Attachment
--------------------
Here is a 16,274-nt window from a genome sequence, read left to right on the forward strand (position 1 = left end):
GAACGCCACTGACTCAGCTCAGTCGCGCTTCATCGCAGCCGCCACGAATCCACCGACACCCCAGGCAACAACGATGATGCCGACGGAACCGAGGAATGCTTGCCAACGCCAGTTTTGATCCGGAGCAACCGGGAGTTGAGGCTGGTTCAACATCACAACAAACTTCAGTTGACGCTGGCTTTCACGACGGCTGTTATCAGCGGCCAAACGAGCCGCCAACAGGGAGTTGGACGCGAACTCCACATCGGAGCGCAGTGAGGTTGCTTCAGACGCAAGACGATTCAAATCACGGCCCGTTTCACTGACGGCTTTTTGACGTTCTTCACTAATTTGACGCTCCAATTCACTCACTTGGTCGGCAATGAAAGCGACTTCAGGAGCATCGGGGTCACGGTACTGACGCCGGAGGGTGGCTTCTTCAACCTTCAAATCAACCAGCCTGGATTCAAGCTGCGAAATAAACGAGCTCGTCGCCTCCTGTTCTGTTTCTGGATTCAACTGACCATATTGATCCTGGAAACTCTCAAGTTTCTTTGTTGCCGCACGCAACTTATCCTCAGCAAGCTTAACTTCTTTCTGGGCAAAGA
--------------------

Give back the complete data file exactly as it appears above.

Here is a 16,274-nt window from a genome sequence, read left to right on the forward strand (position 1 = left end):
GAACGCCACTGACTCAGCTCAGTCGCGCTTCATCGCAGCCGCCACGAATCCACCGACACCCCAGGCAACAACGATGATGCCGACGGAACCGAGGAATGCTTGCCAACGCCAGTTTTGATCCGGAGCAACCGGGAGTTGAGGCTGGTTCAACATCACAACAAACTTCAGTTGACGCTGGCTTTCACGACGGCTGTTATCAGCGGCCAAACGAGCCGCCAACAGGGAGTTGGACGCGAACTCCACATCGGAGCGCAGTGAGGTTGCTTCAGACGCAAGACGATTCAAATCACGGCCCGTTTCACTGACGGCTTTTTGACGTTCTTCACTAATTTGACGCTCCAATTCACTCACTTGGTCGGCAATGAAAGCGACTTCAGGAGCATCGGGGTCACGGTACTGACGCCGGAGGGTGGCTTCTTCAACCTTCAAATCAACCAGCCTGGATTCAAGCTGCGAAATAAACGAGCTCGTCGCCTCCTGTTCTGTTTCTGGATTCAACTGACCATATTGATCCTGGAAACTCTCAAGTTTCTTTGTTGCCGCACGCAACTTATCCTCAGCAAGCTTAACTTCTTTCTGGGCAAAGA